Lending Club Launches Auto Refinance Loans

Today Lending Club has unveiled a new product offer. Borrowers in California will be able to refinance auto loans through Lending Club. Lending Club says that the opportunity is huge with currently more than 1 trillion US$ in auto debt outstanding, while just a fraction of that – 40 billion US$ – refinanced annually. The company states this represents huge potential for both Lending Club’s platform and the millions of Americans who could save by refinancing into a more affordable product. Lending Club estimates the average APR for borrowers on new loans through Lending Club will be about 1-3% lower than their current loan, translating into an average savings of up to 1,350 US$ over the life of the loan.

“Tens of millions of Americans borrow over half a trillion dollars every year to buy cars. The practices and processes of the auto lending industry offer consumers limited options and a lack of transparency. This has created a gap between the rates consumers pay and the rates they might otherwise qualify for, unnecessarily driving up debt burdens,” said Scott Sanborn, Lending Club’s President and Chief Executive Officer.  “We are excited to leverage our technology and core capabilities to put thousands of dollars back in consumers’ pockets.”. “This is Lending Club’s first offering of access to a secured loan with an overall risk and return profile that’s complementary to the unsecured loans available through our platform. It’s a big step in the evolution of our platform, a win for consumers, and will give our investors access to another proven asset,” Sanborn said.

Loans will be for amounts from 5K to 50K US$ with terms of 24 to 72 months and APRs ranging from 2.49% to 19.99%.

Lending Club strives to offer a much simpler application process than competitors. While the loans are initially limited to borrowers in California it seems likely that Lending Club will expand that. An article with more details is on Lendacademy.

lendingclub-auto-loan

Prosper Closes Secondary Market

prosper-logo-2016P2P lending marketplace Prosper today informed investors via email, that it will close down the secondary market, effective October 27th. Prosper does not operate the secondary market itself, but uses FolioFn, operated and maintained by FOLIOfn Investments, Inc., a registered broker-dealer.

The announcement email reads:

A Message from Prosper and Folio Investing

Dear …,

We are writing to let you know that as of October 27, 2016, Prosper will no longer offer the Folio Investing Note Trader platform, the secondary market for Prosper Notes. Prosper has found over time that very few investors are using the secondary market and, as such, has made the decision to no longer offer this service. We apologize for any inconvenience that this causes. Prosper remains committed to its retail investor clients and to providing them a great experience.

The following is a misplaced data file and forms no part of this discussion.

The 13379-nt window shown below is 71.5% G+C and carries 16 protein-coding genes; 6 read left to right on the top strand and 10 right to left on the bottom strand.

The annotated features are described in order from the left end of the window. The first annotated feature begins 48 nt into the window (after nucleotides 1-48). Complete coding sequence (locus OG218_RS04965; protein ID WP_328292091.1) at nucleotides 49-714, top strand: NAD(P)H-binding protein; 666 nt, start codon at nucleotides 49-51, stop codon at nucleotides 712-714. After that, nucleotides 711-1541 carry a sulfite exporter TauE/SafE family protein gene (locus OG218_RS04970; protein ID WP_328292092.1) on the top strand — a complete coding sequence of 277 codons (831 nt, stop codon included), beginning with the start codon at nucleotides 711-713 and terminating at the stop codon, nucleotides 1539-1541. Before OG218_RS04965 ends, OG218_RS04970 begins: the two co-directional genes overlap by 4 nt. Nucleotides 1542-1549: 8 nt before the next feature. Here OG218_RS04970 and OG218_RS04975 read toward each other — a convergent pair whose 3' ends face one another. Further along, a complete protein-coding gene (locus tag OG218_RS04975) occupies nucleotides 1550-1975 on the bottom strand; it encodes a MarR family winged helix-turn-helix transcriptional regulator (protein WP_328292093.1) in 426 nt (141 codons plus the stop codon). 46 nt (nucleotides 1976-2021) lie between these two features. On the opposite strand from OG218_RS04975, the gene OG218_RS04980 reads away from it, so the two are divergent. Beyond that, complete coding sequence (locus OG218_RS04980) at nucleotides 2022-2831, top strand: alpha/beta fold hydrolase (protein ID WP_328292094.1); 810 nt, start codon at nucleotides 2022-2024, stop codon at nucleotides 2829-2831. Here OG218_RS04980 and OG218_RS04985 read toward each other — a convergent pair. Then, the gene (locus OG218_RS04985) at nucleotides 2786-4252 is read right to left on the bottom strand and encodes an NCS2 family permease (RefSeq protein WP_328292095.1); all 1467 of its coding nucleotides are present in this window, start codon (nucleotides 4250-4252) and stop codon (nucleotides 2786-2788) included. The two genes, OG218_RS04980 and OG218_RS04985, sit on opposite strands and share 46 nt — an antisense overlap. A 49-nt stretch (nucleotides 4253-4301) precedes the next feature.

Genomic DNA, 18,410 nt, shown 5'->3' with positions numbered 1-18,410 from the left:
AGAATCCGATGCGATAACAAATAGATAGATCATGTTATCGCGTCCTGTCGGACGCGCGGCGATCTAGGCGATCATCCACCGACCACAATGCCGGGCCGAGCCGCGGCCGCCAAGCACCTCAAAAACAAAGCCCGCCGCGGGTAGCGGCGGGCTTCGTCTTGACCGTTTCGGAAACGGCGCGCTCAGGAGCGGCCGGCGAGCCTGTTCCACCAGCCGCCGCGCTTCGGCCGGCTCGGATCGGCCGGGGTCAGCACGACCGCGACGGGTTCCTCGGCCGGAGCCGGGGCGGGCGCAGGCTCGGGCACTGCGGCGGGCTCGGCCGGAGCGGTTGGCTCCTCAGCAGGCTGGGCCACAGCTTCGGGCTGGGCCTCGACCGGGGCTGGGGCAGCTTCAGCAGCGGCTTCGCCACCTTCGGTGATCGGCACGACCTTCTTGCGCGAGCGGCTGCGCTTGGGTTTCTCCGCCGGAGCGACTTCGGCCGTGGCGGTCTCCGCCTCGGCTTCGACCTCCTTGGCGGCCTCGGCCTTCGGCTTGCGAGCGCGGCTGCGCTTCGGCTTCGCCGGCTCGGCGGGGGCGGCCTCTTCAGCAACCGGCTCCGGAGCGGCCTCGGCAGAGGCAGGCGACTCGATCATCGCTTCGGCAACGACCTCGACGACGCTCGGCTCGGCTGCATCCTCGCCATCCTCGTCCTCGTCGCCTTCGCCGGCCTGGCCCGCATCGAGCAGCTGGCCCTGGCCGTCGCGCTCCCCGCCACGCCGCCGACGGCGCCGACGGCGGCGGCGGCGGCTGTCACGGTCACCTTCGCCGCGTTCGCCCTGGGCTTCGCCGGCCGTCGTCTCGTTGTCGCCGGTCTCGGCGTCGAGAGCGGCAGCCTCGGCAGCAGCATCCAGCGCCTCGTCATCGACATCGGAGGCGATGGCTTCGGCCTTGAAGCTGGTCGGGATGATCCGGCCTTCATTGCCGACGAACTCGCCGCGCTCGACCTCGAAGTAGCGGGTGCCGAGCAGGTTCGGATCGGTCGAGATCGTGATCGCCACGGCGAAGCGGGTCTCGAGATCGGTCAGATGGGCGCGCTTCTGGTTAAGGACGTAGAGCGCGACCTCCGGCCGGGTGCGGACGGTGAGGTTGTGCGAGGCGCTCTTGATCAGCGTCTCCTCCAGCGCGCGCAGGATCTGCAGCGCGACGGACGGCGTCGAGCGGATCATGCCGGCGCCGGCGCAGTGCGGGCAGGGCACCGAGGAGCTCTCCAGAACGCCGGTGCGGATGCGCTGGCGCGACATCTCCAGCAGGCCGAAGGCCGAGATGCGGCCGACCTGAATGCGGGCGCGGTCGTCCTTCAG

Here’s what this means for you: The secondary market trading service will be available as normal until end of day (5:30 pm PST) October 19, 2016. After that time, any new orders to list Notes for sale will not have sufficient time to be completed and processed before the site becomes unavailable to users at the end of day (5:30 pm PST) on October 27, 2016.

Once the secondary market trading service is terminated, you will not be able to sell Notes that you own, and you will need to hold them to maturity.

If you have questions about your Notes or the wind-down of the Folio Investing Note Trader platform, please contact Prosper customer service at 877-611-8797.

Thank you.

Prosper and Folio Investing

Prosper has not disclosed usage numbers of the secondary market in the past, but volume traded is perceived to be low and this is also stated in the email. One speculation is that Prosper decided to close the secondary market to cut costs.

My feeling is that this will deliver a blow to the attractiveness of the Prosper marketplace for retail investors. Even if many investors have choosen not to use the marketplace (which several report does not have a very good user interface) the fact that there is a marketplace delivered some assurance that they could exit at least a larger portion of their portfolios should the need for liquidity arise. Also a one month notice seems to me rather short, given that loans can run up to 60 months and with the changed perception the prices could sink (lower markups, higher discounts) in the remaining month of trading as the number of investors wishing to use this last chance to sell will rise in my view, while the number of investors buying will at best stay stable. Continue reading

International P2P Lending Marketplaces – Loan Volumes July 2016

The following table lists the loan originations of p2p lending platforms in July. Zopa leads ahead of Funding Circle and Ratesetter. Assetz Capital and Lendinvest achieved a big surge in volume. The total volume for the reported marketplaces adds up to 341 million Euro. I track the development of p2p lending volumes for many markets. Since I already have most of the data on file I can publish statistics on the monthly loan originations for selected p2p lending services.

Investors living in national markets with no or limited selection of local p2p lending services can check this list of marketplaces open to international investors. Investors can also explore how to make use of current p2p lending cashback offers available.

P2P Lending statistic july 2016

Table: P2P Lending Volumes in July 2016. Source: own research
Note that volumes have been converted from local currency to Euro for the sake of comparison. Some figures are estimates/approximations.
*Prosper and Lending Club no longer publish origination data for the most recent month.

Notice to p2p lending services not listed: Continue reading

International P2P Lending Services – Loan Volumes June 2016

The following table lists the loan originations of p2p lending platforms in June. Zopa leads ahead of Ratesetter and Funding Circle. This month I added MytripleA. The total volume for the reported marketplaces adds up to 334 million Euro. I track the development of p2p lending volumes for many markets. Since I already have most of the data on file I can publish statistics on the monthly loan originations for selected p2p lending platforms.